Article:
to suspect that any explanation of them falls outside of the behaviorist dictates
of cause and effect (Abercrombie and Longhurst 1998). Accordingly, we now
turn our attention to modes of audience research that emphasize the active role
that media consumers play in responding to and using popular culture. Our data
suggest that rap works differently for different groups of fans; the meaning of the
712 • Social Forces 88(2)
music is contingent upon who is doing the listening (DeNora 2003). We focus
on those meanings, concentrating upon the forms of identification that racially
different groups of rap fans make with the music. While some previous attention
has been paid to teenage music listening audiences in these terms, very little of
it has focused on rap music. The interpretation that we offer is, therefore, both
exploratory and speculative.
We begin with black youth. Growing up black in a white society means that
black youth have a clear racial identity and status. They know that regardless
of their achievements that they are going to be treated as different, as outsiders.
Their sense of difference is announced and celebrated in cultural tastes that speak
to issues of social inequity. Racial background and musical preferences confirm
identity and informs social consciousness. No further cultural practices, least of
all delinquent ones, are required.
White fans of black music are outsiders too – outsiders to a culture and lifestyle
they admire and wish to emulate. Not born into black culture, they can only
identify precariously and imaginatively with it. In terms of identity construction
and social consciousness, they have to master the art of being black (Alexander
1996). They do this by involving themselves, indeed, over-involving themselves,
with what they believe to be an authentic version of black street life. Striving for
subcultural status (Thornton 1995) as “racial exceptions” (Wimsatt 1994:18-22)
involves following a cultural script that may prescribe a criminal lifestyle as a
marker of authentic gangster behavior. Our data suggests that this message is more
sympathetically heard by white and Asian rap fans than their more numerous
black counterparts,5 a finding consistent with what has been reported in two other
studies (Quinn 2005; Mahiri and Conner 2003).
In her recent analysis of gangsta rap, Quinn (2005) proposes that black youth
are considerably more skeptical about gangsta rap’s claims to authenticity than are
white youth. She suggests that among the most disadvantaged members of its black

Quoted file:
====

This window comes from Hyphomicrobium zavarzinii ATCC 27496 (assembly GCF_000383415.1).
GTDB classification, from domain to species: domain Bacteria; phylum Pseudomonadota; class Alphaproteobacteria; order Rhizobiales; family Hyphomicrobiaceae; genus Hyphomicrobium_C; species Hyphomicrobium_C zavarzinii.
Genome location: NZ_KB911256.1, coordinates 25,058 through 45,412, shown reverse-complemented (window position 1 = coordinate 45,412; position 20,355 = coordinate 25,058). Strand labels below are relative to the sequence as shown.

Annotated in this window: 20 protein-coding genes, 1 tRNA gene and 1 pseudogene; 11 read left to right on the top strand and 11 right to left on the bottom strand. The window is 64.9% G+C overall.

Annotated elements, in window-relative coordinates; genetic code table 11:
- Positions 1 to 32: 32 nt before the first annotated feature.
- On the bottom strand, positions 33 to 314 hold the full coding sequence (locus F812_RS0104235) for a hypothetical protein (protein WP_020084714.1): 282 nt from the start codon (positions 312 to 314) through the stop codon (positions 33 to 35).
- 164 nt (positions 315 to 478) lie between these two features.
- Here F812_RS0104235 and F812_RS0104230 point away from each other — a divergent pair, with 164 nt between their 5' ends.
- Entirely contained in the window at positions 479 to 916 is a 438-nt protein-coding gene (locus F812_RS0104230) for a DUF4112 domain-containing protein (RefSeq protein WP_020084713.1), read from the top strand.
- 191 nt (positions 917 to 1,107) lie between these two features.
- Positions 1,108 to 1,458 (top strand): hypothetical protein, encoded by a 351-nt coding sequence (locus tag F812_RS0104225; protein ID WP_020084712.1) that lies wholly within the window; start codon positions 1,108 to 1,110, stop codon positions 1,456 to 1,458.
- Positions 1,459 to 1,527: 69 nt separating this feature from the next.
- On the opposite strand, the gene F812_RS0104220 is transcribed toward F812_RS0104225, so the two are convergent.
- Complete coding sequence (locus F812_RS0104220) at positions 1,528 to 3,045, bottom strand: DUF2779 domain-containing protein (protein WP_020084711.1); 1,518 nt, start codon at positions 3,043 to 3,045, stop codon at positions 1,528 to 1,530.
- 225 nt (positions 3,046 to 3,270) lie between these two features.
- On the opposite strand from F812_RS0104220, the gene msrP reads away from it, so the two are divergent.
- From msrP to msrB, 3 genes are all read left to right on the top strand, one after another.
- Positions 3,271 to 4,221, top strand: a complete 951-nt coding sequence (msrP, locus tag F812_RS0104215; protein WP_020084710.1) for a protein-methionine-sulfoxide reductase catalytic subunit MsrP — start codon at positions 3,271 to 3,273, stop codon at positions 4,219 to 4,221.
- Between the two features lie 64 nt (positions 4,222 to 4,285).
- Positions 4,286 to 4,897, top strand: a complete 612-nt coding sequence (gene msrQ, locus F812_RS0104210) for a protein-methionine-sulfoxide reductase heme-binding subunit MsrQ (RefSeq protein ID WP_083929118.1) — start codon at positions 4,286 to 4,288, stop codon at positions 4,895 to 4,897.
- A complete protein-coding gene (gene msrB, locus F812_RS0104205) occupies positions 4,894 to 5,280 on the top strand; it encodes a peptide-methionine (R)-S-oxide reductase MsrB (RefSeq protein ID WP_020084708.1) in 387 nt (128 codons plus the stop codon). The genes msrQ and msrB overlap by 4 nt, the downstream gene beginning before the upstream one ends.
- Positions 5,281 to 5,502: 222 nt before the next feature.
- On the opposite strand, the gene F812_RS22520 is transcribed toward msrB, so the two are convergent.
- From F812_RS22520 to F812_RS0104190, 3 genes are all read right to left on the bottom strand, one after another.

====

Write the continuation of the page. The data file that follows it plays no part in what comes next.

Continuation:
fan base, or poor urban youth, the music elicits a very mixed reception. For some it
inspires adulation and for others hostility: its main artists admired as entrepreneurial
role models, but scorned because of the unrelenting preoccupation with violence
and their exploitation of authentic street culture for their own personal gain. As she
tells it, using anecdotal evidence, inner-city black youth, whose life circumstances
dictate that they have to walk the walk, resent the gangsta rappers who merely do
the talking. She also notes their rejection of “the cartoonish hyperbole and marketing
claims to authenticity pervading gangsta rap.”(Quinn 2005:84)
A similar argument is made by Mahiri and Conner (2003), whose study of
young black middle school students’ perceptions of rap music was briefly reviewed
above. The researchers describe how enthusiasm for rap music is tempered mainly
by concerns about “acrimonious” gangsta rap (2003:123), which respondents
purposely disassociate themselves from. The critical stance adopted by respondents
suggests that they are engaged in acts of resistance – resistance directed against me-
Listening to Rap • 713
dia portrayals that reinforce dominant representations of black men and women
as “dangerous others” in American society.
Asian rappers share with their white counterparts a vicarious identification and
involvement with criminal versions of the hip-hop lifestyle. What distinguishes
them from both their black and white counterparts is a missing sense of inequity.
This absence can reasonably be traced back to their social origins. Asian rappers in
our sample, while poor students and lacking cultural capital, come from relatively
high status backgrounds, and might therefore not be very inclined to view the
world in terms of economic or social marginalization. But why rap has proven
to be especially attractive to more privileged, rather than less privileged, Asian
Canadian youth is something of a mystery. While there have been investigations of
contemporary Asian youth deviance in the United Kingdom and the United States
(Alexander 2000; Tsunokai and Kposwa 2002), including one documenting the
presence of Asian youth gangs in affluent California communities (Pih and Mao